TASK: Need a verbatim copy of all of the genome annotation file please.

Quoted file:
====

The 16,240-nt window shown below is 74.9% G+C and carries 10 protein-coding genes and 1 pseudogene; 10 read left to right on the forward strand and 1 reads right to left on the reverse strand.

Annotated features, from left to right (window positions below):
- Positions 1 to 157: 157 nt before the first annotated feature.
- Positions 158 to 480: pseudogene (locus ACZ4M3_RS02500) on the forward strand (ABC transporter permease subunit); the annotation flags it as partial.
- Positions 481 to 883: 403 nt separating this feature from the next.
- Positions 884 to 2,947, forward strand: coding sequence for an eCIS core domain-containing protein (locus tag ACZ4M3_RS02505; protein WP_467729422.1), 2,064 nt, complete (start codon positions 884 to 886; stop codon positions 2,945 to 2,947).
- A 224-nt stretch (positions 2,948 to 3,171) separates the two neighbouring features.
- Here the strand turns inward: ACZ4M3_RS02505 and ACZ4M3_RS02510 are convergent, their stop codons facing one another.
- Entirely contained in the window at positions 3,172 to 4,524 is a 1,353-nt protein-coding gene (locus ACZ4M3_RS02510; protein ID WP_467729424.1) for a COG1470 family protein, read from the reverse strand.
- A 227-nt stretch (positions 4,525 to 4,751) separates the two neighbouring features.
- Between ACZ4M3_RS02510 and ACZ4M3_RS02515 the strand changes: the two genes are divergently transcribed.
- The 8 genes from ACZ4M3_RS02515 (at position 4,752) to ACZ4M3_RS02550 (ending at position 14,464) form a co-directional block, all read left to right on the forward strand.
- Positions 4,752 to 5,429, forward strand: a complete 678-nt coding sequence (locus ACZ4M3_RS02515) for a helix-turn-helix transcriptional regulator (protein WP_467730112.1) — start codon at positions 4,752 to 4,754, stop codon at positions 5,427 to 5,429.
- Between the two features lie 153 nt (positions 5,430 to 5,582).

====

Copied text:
The 16,240-nt window shown below is 74.9% G+C and carries 10 protein-coding genes and 1 pseudogene; 10 read left to right on the forward strand and 1 reads right to left on the reverse strand.

Annotated features, from left to right (window positions below):
- Positions 1 to 157: 157 nt before the first annotated feature.
- Positions 158 to 480: pseudogene (locus ACZ4M3_RS02500) on the forward strand (ABC transporter permease subunit); the annotation flags it as partial.
- Positions 481 to 883: 403 nt separating this feature from the next.
- Positions 884 to 2,947, forward strand: coding sequence for an eCIS core domain-containing protein (locus tag ACZ4M3_RS02505; protein WP_467729422.1), 2,064 nt, complete (start codon positions 884 to 886; stop codon positions 2,945 to 2,947).
- A 224-nt stretch (positions 2,948 to 3,171) separates the two neighbouring features.
- Here the strand turns inward: ACZ4M3_RS02505 and ACZ4M3_RS02510 are convergent, their stop codons facing one another.
- Entirely contained in the window at positions 3,172 to 4,524 is a 1,353-nt protein-coding gene (locus ACZ4M3_RS02510; protein ID WP_467729424.1) for a COG1470 family protein, read from the reverse strand.
- A 227-nt stretch (positions 4,525 to 4,751) separates the two neighbouring features.
- Between ACZ4M3_RS02510 and ACZ4M3_RS02515 the strand changes: the two genes are divergently transcribed.
- The 8 genes from ACZ4M3_RS02515 (at position 4,752) to ACZ4M3_RS02550 (ending at position 14,464) form a co-directional block, all read left to right on the forward strand.
- Positions 4,752 to 5,429, forward strand: a complete 678-nt coding sequence (locus ACZ4M3_RS02515) for a helix-turn-helix transcriptional regulator (protein WP_467730112.1) — start codon at positions 4,752 to 4,754, stop codon at positions 5,427 to 5,429.
- Between the two features lie 153 nt (positions 5,430 to 5,582).